Home » Searches » I paid the debt off with the creditor (or bill collector) but now the collection agency is saying I still owe them more money!

I paid the debt off with the creditor (or bill collector) but now the collection agency is saying I still owe them more money!

Third party debt collectors are only allowed to add collection fees allowed by the original credit contract, state law, or in some cases federal law. In almost all cases the original credit contract will state that reasonable collection fees will be charged if the account becomes delinquent and collection action is necessary. By signing the credit contract or using the credit instrument, you agree to pay these fees. Additionally, interest can also accrue plus late fees and other similar type charges. For more on this see collection fees and interest on debt

Paid Creditor or Collector in Full:
Here are a few situations that might occur:

1. The debt was not delinquent and you paid the debt off but the creditor mistakenly sent it to collections.

ANSWER: Call your creditor immediately and ask for a manager, then explain that you paid this debt in full and can prove it. Insist that the creditor send a “paid in full” statement to you right away. Then demand the account be pulled back from collections and your name removed from any black list. Next, ask if it’s been reported to any credit bureau and if so, insist any negative information be removed and the account reported accurately (paid in full – not delinquent)

Finally, send a follow up letter to the creditor outlining what happened, what they agreed to do about it, who you spoke with and the time and date. Send this letter return receipt requested. DO NOT forget this part. Having agreements in writing is your only protection.

2. You paid the debt in full to the creditor between the time the creditor sent the account to a 3rd party collector and the collector called you.

ANSWER: Assuming the debt was delinquent. (If not, see number one above). You could still be liable for reasonable collection fees. Call your creditor immediately and ask for the exact date the account was sent to collections. Then, using that date, make sure they did not violate any rules outlined in the credit disclosure statement such as notifying you before going to collections, grace periods and anything else that might have prevented the account from going to collections. If they did violate one or more rules, use it as leverage to have the fees removed.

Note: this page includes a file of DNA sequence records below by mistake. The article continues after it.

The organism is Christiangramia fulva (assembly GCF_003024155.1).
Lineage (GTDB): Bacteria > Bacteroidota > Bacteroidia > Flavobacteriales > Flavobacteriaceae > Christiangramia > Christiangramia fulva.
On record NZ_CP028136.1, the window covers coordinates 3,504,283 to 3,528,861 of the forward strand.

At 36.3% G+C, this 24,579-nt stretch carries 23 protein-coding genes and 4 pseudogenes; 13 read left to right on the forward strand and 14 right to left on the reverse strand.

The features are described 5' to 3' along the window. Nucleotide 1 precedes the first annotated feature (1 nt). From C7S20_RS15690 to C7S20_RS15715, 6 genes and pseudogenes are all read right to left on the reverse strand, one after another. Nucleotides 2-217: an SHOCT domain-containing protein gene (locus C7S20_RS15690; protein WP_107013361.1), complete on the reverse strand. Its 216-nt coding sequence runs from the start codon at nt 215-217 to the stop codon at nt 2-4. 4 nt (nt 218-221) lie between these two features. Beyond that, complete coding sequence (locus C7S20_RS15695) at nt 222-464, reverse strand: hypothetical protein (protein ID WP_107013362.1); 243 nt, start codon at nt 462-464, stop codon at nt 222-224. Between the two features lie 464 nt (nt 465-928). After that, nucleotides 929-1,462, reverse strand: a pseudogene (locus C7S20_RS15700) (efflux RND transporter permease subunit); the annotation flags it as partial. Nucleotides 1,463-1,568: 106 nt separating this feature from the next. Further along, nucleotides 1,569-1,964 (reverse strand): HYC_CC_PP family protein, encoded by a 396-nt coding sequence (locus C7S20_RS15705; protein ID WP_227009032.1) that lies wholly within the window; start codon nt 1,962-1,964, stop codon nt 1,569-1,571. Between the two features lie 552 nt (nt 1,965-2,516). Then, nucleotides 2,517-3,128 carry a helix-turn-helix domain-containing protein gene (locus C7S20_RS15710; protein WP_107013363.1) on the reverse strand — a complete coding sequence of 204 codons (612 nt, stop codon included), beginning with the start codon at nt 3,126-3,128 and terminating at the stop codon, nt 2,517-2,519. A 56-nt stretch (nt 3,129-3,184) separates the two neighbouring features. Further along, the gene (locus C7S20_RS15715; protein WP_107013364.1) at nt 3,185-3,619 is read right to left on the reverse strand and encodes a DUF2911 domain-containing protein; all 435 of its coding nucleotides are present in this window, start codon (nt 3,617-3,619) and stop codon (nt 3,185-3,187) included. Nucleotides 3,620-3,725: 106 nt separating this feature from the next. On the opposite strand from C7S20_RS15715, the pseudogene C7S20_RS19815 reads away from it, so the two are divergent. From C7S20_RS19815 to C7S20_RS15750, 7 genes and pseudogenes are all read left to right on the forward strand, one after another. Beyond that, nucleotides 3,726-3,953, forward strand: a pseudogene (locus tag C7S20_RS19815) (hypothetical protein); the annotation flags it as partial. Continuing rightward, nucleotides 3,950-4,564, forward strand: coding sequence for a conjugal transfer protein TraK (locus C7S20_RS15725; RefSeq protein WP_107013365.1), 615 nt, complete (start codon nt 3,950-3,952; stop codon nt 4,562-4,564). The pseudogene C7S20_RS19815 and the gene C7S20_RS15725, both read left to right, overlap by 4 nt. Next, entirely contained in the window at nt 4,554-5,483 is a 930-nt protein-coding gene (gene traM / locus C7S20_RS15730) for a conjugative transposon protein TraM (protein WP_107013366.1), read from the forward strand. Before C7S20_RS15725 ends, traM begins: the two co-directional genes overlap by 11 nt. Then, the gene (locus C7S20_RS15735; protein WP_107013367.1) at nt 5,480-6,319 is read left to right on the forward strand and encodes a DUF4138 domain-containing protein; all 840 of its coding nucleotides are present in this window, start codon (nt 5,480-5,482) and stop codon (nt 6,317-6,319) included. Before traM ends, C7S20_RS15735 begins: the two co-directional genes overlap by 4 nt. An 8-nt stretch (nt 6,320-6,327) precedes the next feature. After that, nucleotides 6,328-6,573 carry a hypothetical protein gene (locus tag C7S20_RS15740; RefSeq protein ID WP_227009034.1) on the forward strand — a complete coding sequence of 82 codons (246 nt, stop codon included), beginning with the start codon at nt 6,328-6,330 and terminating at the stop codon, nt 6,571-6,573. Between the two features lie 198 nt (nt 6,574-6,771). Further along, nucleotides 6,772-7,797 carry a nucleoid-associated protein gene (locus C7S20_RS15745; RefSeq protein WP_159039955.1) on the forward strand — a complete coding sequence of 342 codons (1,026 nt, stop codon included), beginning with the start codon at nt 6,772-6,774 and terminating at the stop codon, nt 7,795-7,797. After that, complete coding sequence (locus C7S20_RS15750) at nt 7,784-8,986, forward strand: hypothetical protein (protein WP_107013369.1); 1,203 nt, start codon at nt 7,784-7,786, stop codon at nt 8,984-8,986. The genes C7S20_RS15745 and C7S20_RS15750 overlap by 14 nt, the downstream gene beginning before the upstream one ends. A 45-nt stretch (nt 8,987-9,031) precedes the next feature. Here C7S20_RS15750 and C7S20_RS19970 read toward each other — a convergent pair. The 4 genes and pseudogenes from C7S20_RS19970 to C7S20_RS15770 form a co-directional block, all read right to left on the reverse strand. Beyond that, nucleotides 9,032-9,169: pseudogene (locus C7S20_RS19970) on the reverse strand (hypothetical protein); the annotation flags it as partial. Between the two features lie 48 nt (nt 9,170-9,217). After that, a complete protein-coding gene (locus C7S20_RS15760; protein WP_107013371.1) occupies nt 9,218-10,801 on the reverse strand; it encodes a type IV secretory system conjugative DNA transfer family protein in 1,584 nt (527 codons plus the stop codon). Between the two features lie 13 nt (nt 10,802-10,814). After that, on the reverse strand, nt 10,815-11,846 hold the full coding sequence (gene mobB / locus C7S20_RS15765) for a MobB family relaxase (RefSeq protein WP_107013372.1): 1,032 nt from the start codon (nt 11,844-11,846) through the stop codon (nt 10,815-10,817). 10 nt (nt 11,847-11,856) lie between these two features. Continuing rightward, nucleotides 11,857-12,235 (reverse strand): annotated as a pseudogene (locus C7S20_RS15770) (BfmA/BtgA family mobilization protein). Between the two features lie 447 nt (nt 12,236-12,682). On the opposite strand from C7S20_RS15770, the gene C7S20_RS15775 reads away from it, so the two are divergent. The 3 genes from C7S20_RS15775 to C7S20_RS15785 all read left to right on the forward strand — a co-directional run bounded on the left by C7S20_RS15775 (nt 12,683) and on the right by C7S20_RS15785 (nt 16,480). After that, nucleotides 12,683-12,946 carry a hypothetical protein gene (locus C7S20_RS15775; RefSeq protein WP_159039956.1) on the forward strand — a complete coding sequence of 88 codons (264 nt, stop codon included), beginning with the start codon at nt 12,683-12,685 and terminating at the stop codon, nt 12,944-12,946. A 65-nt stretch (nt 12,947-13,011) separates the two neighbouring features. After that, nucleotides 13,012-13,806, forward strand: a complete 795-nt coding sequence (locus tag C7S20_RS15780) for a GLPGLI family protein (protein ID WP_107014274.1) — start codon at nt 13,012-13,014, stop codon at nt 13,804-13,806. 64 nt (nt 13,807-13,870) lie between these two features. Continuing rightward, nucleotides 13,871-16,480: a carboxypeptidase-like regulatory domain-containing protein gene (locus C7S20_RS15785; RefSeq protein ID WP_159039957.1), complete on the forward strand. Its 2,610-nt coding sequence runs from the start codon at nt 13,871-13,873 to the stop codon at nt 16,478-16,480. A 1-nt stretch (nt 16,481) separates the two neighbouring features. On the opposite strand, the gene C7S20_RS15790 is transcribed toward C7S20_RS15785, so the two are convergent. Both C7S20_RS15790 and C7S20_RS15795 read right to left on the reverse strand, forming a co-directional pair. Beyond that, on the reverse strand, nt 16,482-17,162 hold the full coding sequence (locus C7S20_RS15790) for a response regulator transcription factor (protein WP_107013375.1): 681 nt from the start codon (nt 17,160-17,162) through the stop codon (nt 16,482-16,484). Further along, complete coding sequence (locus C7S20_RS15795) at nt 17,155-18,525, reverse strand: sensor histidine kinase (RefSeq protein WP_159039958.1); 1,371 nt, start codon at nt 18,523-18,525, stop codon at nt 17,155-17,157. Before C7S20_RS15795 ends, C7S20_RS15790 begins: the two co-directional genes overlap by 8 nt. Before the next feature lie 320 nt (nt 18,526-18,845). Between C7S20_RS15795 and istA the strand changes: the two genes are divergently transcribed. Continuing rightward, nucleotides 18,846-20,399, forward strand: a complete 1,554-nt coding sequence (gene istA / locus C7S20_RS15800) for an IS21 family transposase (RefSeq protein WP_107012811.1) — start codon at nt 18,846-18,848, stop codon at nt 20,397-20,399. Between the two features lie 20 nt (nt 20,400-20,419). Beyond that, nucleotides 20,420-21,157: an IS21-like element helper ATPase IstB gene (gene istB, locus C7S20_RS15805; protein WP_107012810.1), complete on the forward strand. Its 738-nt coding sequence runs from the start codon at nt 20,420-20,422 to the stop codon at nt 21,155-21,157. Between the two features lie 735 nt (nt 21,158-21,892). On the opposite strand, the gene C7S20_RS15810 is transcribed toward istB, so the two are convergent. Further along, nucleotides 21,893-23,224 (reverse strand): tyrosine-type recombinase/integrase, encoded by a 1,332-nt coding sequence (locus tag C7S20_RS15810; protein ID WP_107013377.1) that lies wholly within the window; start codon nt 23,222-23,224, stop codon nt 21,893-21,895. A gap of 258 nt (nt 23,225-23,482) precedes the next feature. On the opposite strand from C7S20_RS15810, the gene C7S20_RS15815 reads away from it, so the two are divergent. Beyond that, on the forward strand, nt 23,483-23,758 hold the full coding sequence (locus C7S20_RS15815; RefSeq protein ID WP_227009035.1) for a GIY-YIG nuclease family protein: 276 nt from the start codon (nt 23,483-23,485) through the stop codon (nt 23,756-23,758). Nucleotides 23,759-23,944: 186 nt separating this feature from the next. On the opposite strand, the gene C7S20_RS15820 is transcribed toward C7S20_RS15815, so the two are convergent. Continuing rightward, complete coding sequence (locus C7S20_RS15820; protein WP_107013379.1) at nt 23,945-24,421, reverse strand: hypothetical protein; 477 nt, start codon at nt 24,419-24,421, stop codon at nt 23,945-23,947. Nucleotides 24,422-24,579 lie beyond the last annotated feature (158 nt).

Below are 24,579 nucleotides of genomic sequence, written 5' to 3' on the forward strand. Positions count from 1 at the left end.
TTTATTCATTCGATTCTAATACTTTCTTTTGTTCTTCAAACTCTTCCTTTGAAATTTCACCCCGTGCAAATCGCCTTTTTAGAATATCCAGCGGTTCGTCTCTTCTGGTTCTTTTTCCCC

If they did not violate any rules and the account was delinquent, then they are within their rights to send the account to collections and you may have no choice but to pay the fees. Be sure the fees are legal. Try to negotiate out of paying the collection fees by reminding your creditor of your good payment record, number of years as a customer, and so forth. If they refuse, try to negotiate the amount of the fees. If they agree, send a follow up letter to the creditor outlining what they agreed to, who you spoke with and the time and date. Send this letter return receipt requested.

3. You paid the debt in full to the creditor after a 3rd party debt collector called you.

ANSWER: If the debt was NOT sold, see my answer to number 2 above because most of that still applies. However, if the debt was sold and the creditor accepted your payment in full, there is a deeper legal issue here because the creditor no longer owned the rights to the account and should not have accepted your payment. Immediately dispute the debt with the collector using this paid-in-full sample letter. The issue is should be between the collector and the creditor because the creditor was already paid for the account and now they accepted your payment as well. It should be up to the creditor to settle with the collector. Do everything in writing and keep accurate records. Keep in mind that the collector legally purchased the debt and the rights to collect it so you could end up paying the debt twice and then suing the creditor to get your money back.

4. You paid the debt in full to the collector.

ANSWER: When collectors say you still owe them money after you’ve paid them in full, it’s almost always because the agreement was not in writing. A typical scenario is you offer over the phone to pay a certain amount but only if the collector will accept it as payment in full. The collector readily agrees and you send the payment right out. A few days later the collector calls back and says you still owe the rest of the account. They use a myriad of excuses why the account is not paid, but the real deal is they believe that because you paid the first amount, you can afford to pay more. Without the agreement in writing BEFORE paying the debt, you have no real proof of the agreement and the collector knows that.

You have two choices; pay the additional amount or refuse to pay it. If you choose to pay make sure that you are only paying the amount that collectors can legally charge.

If you choose not to pay, send a letter that clearly states the verbal agreement details, especially the time, date and amount of payments. In the letter state that you consider the account as paid in full. The collector could still try taking you to court, and depending on the amount of the debt, might just do that. Don’t panic! Go to court prepared with all of your documentation. Check your state laws to see what they say about verbal agreements as well. Some states accept verbal agreements the same as a written contract. The key is to show your good faith in resolving the issue especially with a record of payments.

Whichever choice you make….do it in writing!

* The answers on this page assume the collector is a 3rd party collector and not an internal employee of the creditor collecting the debt.

confidential informationThere may be instances where discussing your situation over a public forum could potentially compromise your interests. On these occasions we will contact you directly via email in order to answer your inquiry in a confidential manner.